I was able to catch Jack Healy’s one man play Shostakovich on its one day visit to the UK. Having written a several one-handers, I was interested to see what his approach would be.

The play focuses on a few days in 1936 and 1937 – a reminder that a biographical play need only cover a brief fragment of its subject’s life. Whether to adopt this approach depends on the your subject’s life and what you want to write about. Healy’s interest was the effect of fear on an artist, for which the narrow concentration was ideal.

One actor plays are typically simple in terms of staging. Healy, however, used extensive audio and visual resources. Unsurprisingly, there was plenty of Shostakovitch’s music. On top of that there were several complex video sequences, including a spoof Movietone newsreel of the purges. It was interesting to see the possibilities, but, of course, these do limit the range of venues. I’m not sure that anywhere below a medium sized arts centre would have the facilities.

This House

As part of NT live, This House, James Graham’s biting, energetic and critically-acclaimed new play is coming to Andover Odeon on 16 May at 7pm.

This critically acclaimed play strips politics down to the practical realities of those behind the scenes who roll up their sleeves, and on occasion bend the rules, to manoeuvre a diverse and conflicting chorus of MPs within the Mother of all Parliaments.

Soho Theatre Announces Verity Bargate Workshops

As part of the lead-in to the 2013 Verity Bargate Award for best new play, Soho Theatre have announced a series of workshops to help with final rewrites. Details are on

I have been to a couple of their workshops in the past and found them very useful.

Five tips For Adaptions

As part of an excellent talk on adapting existing work for the theatre at the recent Theatre Writing South West Conference at Salisbury, Nell  Leyshan passes on five tips  given to her by Kneehigh’s Carl Grose on a British Council tour to Rio. (Being a dramatist can be a hard life sometimes).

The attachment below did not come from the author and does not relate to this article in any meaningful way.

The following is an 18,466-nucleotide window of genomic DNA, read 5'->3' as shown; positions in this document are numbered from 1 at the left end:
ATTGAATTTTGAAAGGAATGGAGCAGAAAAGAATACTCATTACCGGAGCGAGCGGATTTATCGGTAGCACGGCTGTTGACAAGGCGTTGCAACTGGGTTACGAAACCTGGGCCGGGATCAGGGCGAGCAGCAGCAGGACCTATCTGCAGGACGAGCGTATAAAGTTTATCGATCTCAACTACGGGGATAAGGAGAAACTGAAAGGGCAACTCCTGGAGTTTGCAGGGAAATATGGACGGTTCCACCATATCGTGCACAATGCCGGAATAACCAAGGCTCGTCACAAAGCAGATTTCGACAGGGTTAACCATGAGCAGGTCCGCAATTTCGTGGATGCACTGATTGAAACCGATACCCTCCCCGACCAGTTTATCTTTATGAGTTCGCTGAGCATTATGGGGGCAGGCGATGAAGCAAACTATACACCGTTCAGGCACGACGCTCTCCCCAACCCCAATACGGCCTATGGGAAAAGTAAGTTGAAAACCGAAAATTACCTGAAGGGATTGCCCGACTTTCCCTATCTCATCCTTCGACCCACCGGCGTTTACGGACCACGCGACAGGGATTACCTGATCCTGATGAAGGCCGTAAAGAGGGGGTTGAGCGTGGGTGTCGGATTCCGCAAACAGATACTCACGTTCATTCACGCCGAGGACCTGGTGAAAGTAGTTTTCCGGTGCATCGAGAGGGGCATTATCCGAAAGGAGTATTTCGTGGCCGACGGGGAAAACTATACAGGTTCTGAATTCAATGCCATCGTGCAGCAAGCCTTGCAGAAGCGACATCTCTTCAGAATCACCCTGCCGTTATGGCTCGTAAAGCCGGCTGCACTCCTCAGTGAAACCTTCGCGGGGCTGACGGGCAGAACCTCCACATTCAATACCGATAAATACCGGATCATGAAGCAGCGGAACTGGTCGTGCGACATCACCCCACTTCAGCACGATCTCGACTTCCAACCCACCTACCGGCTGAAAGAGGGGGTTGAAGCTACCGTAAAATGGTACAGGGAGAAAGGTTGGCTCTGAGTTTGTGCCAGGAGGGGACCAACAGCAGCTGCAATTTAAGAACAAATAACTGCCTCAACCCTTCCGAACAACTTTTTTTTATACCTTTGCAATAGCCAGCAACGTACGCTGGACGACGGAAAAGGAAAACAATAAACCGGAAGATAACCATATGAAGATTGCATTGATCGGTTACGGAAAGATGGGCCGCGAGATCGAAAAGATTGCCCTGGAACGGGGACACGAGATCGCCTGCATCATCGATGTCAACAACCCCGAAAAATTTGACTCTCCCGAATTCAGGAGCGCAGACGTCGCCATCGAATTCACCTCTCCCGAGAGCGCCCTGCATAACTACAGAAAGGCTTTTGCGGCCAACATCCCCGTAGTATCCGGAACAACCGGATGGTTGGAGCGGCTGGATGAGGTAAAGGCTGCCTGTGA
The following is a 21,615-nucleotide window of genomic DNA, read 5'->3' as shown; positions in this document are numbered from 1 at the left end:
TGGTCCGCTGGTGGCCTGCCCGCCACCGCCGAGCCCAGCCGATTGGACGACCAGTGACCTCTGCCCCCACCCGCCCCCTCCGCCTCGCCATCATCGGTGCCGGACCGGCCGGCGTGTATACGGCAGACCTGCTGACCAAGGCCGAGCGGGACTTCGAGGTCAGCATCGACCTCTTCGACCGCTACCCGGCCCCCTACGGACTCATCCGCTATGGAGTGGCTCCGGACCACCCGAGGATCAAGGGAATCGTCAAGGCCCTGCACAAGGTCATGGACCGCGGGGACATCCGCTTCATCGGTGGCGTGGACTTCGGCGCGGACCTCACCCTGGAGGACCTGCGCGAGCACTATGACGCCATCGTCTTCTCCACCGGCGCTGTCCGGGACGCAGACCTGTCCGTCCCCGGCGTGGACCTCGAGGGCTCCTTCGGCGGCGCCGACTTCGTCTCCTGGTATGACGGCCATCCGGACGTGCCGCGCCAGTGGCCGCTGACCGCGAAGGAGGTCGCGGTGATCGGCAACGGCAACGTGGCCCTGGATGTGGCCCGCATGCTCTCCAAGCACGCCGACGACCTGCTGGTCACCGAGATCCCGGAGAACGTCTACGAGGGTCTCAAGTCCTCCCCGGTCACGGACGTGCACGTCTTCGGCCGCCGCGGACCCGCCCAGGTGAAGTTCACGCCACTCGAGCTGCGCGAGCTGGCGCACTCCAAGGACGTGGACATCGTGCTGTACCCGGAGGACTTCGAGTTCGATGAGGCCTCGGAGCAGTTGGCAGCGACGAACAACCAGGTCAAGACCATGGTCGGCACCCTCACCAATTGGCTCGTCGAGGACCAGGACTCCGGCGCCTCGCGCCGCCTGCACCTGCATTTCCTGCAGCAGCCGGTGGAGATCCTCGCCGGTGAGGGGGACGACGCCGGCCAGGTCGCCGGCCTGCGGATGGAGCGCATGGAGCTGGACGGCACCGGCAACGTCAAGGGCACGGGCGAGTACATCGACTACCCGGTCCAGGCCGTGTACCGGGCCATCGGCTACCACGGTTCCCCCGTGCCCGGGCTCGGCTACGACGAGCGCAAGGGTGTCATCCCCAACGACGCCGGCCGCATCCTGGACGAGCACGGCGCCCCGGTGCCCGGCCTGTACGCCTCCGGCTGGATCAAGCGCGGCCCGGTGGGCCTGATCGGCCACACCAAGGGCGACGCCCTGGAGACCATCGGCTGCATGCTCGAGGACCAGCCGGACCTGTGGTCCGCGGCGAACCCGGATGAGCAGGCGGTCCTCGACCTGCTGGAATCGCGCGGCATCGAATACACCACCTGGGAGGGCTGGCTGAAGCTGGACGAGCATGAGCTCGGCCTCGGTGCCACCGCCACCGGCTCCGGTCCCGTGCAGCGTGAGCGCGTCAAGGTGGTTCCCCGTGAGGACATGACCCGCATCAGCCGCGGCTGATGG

Make a list of what you like.
Reduce the synopsis until the story is clear.
Remove language and think of the physical shape of scenes.
Imagine a collision of music, image and language.
Be brave and bold in choices.



Next year we will be remembering the centenary of the outbreak of the First World War. Theatres be looking for plays commemorating this. Should you be writing one?

Remember that theatres programme in advance. Any anniversary play needs to get to them early.

Think outside the trench. Theatres will be overwhelmed by plays that cover the same ground as Journey’s End. Though it is the war’s defining image, there is  more to it than trench warfare – much of which is yet to be explored on stage..

Artistic directors like plays which say something about now. Observe The Sons Of Ulster Marching Towards The Somme by Frank McGuinness is on the surface a trench play (there are many good ones already written), but is equally about the contemporary Ulster and The Troubles.

Finally, bear in mind that most new plays coming to the stage in 2014 will have nothing to do with The First World War. Only write about the war if you have something fresh you want to say.


The Baroque Theatre Company have chosen The Great Santa Kidnap by Roy Chatfield  as one of their Christmas children shows. This Norfolk based company are no strangers to Andover, having visited on two previous tours.  Booking for the tour begins next month. We will be listing venues and dates when they are known.

Writing Plays For Young Audiences

Do you write plays for young audiences, or do you want to? Celebrating 60 years of working with writers to produce outstanding theatre for young audiences, Theatre Centre hosts a daylong conference for writers and theatre professionals on Thursday 20 June at Canada Water Library, London. The keynote speech will be delivered by playwright Bryony Lavery. Other guest speakers include playwrights Amanda Dalton, Rob Evans, Philip Osment and Evan Placey; and industry professionals Anthony Banks (NT), Jonathan Lloyd (Polka Theatre) and Purni Morell (Unicorn Theatre). The cost is £54.

For more information and booking see